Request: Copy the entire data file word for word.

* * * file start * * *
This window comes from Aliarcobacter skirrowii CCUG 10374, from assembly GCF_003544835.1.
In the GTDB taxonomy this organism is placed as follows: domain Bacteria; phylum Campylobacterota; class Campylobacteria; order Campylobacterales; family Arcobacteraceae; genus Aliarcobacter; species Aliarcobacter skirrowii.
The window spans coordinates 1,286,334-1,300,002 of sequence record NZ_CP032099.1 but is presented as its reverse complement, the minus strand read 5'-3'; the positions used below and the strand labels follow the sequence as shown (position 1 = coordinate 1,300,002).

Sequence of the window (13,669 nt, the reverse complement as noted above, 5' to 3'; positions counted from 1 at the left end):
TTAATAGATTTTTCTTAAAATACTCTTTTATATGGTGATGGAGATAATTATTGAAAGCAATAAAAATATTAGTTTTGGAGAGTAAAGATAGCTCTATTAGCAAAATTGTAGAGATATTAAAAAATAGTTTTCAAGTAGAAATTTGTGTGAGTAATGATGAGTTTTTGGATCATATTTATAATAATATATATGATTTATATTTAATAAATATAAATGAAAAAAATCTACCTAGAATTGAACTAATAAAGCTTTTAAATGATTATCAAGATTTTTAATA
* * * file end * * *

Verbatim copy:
This window comes from Aliarcobacter skirrowii CCUG 10374, from assembly GCF_003544835.1.
In the GTDB taxonomy this organism is placed as follows: domain Bacteria; phylum Campylobacterota; class Campylobacteria; order Campylobacterales; family Arcobacteraceae; genus Aliarcobacter; species Aliarcobacter skirrowii.
The window spans coordinates 1,286,334-1,300,002 of sequence record NZ_CP032099.1 but is presented as its reverse complement, the minus strand read 5'-3'; the positions used below and the strand labels follow the sequence as shown (position 1 = coordinate 1,300,002).

Sequence of the window (13,669 nt, the reverse complement as noted above, 5' to 3'; positions counted from 1 at the left end):
TTAATAGATTTTTCTTAAAATACTCTTTTATATGGTGATGGAGATAATTATTGAAAGCAATAAAAATATTAGTTTTGGAGAGTAAAGATAGCTCTATTAGCAAAATTGTAGAGATATTAAAAAATAGTTTTCAAGTAGAAATTTGTGTGAGTAATGATGAGTTTTTGGATCATATTTATAATAATATATATGATTTATATTTAATAAATATAAATGAAAAAAATCTACCTAGAATTGAACTAATAAAGCTTTTAAATGATTATCAAGATTTTTAATA